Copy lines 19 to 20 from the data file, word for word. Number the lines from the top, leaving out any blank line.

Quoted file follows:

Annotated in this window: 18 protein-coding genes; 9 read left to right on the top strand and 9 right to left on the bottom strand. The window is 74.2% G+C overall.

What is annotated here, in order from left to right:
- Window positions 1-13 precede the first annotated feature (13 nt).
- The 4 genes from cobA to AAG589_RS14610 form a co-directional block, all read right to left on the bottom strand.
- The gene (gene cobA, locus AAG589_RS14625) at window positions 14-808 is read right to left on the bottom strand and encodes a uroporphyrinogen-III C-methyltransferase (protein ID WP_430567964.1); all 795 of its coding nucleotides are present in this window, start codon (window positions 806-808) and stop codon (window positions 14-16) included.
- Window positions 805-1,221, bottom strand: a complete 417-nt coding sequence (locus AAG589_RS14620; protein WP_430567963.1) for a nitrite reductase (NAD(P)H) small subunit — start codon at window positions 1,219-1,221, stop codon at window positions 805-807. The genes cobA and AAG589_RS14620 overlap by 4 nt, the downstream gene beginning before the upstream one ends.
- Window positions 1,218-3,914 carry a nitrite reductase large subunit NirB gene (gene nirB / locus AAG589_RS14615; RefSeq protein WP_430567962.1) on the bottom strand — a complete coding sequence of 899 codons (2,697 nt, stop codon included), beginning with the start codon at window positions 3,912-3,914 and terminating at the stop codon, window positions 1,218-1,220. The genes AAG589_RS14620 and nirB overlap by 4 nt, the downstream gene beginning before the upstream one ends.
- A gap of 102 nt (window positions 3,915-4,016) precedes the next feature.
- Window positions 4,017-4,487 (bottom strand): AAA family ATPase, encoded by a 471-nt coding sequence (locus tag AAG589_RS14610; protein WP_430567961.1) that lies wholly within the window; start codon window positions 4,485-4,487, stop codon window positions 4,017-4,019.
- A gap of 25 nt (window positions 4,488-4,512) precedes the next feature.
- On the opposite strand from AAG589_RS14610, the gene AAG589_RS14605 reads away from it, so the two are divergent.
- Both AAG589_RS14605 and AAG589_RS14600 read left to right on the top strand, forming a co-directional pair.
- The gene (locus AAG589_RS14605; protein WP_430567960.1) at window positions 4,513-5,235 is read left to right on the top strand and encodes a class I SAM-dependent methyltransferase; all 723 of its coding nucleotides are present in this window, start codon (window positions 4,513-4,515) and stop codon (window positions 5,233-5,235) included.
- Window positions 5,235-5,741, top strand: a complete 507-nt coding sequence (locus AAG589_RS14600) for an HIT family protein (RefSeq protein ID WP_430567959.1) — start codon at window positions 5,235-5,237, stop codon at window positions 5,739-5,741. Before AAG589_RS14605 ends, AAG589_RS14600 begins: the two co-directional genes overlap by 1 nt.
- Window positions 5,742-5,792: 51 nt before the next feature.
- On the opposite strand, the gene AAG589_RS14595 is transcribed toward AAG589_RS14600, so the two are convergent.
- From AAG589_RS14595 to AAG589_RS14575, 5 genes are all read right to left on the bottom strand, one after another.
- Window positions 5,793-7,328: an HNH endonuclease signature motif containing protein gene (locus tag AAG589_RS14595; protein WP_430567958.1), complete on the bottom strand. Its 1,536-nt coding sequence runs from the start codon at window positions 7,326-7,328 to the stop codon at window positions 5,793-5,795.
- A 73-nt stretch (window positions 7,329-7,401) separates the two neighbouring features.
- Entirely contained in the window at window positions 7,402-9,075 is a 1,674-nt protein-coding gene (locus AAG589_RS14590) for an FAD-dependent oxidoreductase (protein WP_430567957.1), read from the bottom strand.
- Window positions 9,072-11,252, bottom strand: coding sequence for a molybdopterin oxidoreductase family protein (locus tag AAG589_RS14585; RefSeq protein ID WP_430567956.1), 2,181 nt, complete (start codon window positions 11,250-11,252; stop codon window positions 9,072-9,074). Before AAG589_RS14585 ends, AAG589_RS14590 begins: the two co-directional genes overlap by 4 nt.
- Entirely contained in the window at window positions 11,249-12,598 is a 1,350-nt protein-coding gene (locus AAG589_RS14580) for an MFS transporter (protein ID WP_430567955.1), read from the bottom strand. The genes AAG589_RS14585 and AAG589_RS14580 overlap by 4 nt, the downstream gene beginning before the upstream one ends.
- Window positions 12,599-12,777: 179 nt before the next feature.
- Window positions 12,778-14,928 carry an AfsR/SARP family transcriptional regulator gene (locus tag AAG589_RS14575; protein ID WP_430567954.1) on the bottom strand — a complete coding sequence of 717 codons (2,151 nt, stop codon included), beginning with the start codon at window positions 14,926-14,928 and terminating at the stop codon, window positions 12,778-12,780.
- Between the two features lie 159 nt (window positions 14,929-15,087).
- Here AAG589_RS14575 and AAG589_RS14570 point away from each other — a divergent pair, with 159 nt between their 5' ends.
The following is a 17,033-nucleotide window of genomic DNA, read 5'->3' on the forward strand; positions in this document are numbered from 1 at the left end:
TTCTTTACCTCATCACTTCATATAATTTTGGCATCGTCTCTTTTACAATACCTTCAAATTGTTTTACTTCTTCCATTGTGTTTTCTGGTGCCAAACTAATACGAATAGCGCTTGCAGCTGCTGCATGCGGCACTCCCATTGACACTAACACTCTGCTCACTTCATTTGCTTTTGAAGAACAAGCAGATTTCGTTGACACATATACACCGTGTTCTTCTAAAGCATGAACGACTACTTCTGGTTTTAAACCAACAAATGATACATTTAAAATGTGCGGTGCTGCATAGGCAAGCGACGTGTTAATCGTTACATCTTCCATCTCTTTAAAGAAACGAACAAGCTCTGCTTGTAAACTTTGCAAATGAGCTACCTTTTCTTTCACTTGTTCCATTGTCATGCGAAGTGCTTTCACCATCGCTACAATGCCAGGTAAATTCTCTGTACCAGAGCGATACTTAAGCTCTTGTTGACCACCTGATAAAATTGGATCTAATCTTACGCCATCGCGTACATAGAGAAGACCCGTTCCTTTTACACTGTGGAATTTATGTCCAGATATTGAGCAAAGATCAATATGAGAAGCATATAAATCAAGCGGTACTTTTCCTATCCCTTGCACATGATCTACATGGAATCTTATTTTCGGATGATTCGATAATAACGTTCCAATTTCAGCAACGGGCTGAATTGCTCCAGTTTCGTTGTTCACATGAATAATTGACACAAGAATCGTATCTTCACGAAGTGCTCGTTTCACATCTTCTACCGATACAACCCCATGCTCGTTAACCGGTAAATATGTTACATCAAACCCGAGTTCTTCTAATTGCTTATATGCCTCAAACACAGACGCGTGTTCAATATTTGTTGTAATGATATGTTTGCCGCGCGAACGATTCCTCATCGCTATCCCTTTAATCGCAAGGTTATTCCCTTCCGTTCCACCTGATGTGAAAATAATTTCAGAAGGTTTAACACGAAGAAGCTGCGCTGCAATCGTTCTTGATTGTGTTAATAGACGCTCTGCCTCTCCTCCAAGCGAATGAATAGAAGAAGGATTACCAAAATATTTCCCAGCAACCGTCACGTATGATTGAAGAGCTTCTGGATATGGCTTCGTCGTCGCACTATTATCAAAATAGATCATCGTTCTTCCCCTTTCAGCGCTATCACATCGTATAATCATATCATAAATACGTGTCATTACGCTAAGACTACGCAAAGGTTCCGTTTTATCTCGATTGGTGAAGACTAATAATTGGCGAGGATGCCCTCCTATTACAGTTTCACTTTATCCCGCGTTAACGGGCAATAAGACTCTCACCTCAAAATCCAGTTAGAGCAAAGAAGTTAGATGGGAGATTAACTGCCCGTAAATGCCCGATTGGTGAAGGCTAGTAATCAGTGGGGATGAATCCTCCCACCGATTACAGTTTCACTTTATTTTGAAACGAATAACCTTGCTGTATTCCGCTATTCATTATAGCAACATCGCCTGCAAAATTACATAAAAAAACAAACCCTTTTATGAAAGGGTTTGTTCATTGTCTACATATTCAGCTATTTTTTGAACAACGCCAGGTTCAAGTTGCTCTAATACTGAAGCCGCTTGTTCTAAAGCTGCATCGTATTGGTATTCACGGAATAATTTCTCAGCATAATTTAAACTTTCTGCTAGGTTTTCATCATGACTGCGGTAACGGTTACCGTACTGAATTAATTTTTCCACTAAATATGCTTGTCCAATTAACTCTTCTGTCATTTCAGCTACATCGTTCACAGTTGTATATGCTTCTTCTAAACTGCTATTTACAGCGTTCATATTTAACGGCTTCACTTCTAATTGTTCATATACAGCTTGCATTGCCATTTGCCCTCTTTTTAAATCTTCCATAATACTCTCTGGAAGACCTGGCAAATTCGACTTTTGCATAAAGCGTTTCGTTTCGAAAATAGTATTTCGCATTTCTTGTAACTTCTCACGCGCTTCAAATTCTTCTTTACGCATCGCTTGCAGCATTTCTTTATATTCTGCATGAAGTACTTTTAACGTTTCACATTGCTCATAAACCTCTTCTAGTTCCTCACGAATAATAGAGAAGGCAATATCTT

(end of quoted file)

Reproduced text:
- A 73-nt stretch (window positions 7,329-7,401) separates the two neighbouring features.
- Entirely contained in the window at window positions 7,402-9,075 is a 1,674-nt protein-coding gene (locus AAG589_RS14590) for an FAD-dependent oxidoreductase (protein WP_430567957.1), read from the bottom strand.